Last night, my workplace had its holiday party. There were absolutely no vegetarian entrees. The catered portion of the meal was ham, turkey, mashed potatoes, mac and cheese, salad, and rolls. Luckily, people signed up to bring other dishes so I made these amazing red velvet cupcakes. [Again, I modified the recipe to be 1/3 cup oil and 1/3 cup apple sauce, as well as using original almond milk instead of soy milk.] I had two cupcakes and salad. Not a meal, in my opinion. I left the party a little early to eat some addictive spicy hummus and baked pita crackers before hitting up my next party stop. I had a decent time talking to some of my work friends that I don’t see often, but they were all heading to good ol’ Jumby afterwards.

Cristin and I headed down to Clematis in West Palm Beach. We have a friend who has a nice apartment in that area. He was hosting their social circle’s yearly holiday party. One of the things I love about that social circle is that most of guys work in engineering. It’s nice to talk to SMART people outside of the workplace. I know people complain there aren’t a lot of smart young professionals in this area, but there really are if you look in the right places. An undergrad degree in engineering is demanding and is scheduled to take 5 years at many universities. Anyways, one of the guys mentioned that he was interested in going to law school soon because he is “too young to settle for $100K a year.” He said he’s not making that much yet, but he will be in a couple years, but he thinks that he can do better than a yearly 2-5% raise and sitting at a desk all day. That type of ambition and drive is sexy. He’s a cute guy, but I was really impressed to hear him say that. The best part is that by the end of the night at Cucina on Palm Beach Island, he had untied his tie and was dancing. I love that untied tie look - it allows for some very seductive, flirtatious gestures. We danced a little, but I ended up laughing some when he started to get a little provocative.

One part of the night that I feel the need to rant about is when my friend Jeff told me to gain some weight. (That's us in the photo below. Yes, I have two cups. One is Cristin's. Don't judge.) Normally, when I see these guys, I’m in kickball clothes or jeans and a t-shirt. Real simple look. Because I was going to end up on Palm Beach Island, a super ritzy area, I wanted to wear something classier. I absolutely love the classic 50’s high-waisted skirts – they’re great if you’ve got a nice shape to show off. As Cristin told me recently, I should show off my assets every once and a while.


Recalling Cristin’s advice, I decided to wear the high-waisted pencil skirt that I have. It’s much more form-fitting than anything he’s ever seen me wear and he said, “What’s going on? Looking thin. Gain some weight.” This my NATURAL weight! When I was telling my roomie this morning that it bothered me, she replied with the comment everyone does, “Well, you’re vegan, of course you’d be thin.” I was THINNER than this when I was an omnivore. As a teen, I drank a ton of regular soda (usually a liter bottle by 10 AM), ate more than my fair share of fried foods and pizza, and didn’t do anything resembling exercise (other than walking the half mile to and from my bus stop before I could drive). When I was sick earlier this year and was down to 115 lbs, people were telling me how ill I looked. I was that size when I graduated from high school. My frame is just not built to carry a lot of weight. When I was bigger during my time in Louisiana (about 15 lbs heavier than I am now), it was all gut fat. You could tell that I really liked drinking and eating late night snacks. I had gut fat, the least attractive type of fat; there was no sexy increase in my boobs or butt (I already had 36” hips at that time, so my trademark booty didn’t need to get any bigger). I dropped the 15 lbs in a few months by not drinking as much and not eating cheese (just dietary changes, no exercising), returning to what I consider my normal weight. After dropping down to high school size this March, I’ve managed to gain back most of the mass, although I don’t think I’ll ever get the 2” lost off my hips back. I know people always talk about how we shouldn’t judge fat people for being fat, but a lot of people have negative feelings about being overweight. I feel that there are also negative feelings against people that are very thin. On an average day, I would estimate that I eat 2,000 to 2,500 calories, so I'm definitely not starving. It’s like you just can’t win! If you’re on either end (too thin or too fat), people are judging you (either you have an eating disorder or no self control). Combination of genetics and a healthy lifestyle go a long way. Too bad people don’t think about that before they speak.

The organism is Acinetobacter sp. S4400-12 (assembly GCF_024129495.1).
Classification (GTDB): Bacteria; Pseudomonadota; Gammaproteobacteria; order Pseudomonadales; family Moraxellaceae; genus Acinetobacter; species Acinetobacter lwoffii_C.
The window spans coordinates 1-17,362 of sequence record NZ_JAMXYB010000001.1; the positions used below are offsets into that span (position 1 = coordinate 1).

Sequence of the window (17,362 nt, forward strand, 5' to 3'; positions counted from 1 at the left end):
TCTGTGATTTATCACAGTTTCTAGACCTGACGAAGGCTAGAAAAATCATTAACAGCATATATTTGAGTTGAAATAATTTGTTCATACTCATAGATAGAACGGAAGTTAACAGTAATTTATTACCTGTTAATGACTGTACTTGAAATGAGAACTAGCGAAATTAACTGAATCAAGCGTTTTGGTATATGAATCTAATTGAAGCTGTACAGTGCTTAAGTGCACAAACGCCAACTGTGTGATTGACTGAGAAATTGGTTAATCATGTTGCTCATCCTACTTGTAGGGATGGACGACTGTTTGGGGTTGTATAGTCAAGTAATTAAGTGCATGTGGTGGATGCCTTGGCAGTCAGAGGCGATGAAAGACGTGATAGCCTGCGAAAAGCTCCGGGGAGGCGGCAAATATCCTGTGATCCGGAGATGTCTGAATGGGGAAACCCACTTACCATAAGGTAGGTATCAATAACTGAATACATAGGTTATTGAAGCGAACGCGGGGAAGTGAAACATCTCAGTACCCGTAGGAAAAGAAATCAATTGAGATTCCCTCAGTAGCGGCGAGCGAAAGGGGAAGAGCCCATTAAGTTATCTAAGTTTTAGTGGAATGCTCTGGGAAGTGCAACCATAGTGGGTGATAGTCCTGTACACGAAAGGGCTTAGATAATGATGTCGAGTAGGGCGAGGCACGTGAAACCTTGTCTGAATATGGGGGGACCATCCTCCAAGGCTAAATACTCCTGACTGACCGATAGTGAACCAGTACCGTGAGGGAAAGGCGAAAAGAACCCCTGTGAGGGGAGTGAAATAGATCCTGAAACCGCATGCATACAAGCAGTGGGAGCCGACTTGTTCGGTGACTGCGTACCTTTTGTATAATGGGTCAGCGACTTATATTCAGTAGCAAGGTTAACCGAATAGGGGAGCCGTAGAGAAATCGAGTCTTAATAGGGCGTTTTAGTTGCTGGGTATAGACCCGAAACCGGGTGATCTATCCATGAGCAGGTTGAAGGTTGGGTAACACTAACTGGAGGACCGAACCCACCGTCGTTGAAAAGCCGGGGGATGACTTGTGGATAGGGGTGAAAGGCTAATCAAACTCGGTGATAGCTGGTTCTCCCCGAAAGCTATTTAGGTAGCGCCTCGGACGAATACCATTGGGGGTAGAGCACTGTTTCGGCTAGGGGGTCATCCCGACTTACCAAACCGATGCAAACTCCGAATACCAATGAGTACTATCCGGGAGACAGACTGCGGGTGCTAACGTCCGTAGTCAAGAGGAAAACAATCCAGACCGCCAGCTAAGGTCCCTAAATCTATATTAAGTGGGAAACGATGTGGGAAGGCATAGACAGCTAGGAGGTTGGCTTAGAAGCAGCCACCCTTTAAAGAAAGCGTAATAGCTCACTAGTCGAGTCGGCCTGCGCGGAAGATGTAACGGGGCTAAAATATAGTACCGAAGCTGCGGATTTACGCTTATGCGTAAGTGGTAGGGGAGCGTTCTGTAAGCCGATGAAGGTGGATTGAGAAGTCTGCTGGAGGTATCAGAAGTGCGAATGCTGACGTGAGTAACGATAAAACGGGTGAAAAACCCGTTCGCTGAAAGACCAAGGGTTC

Saturday, December 11, 2010

This Sucks.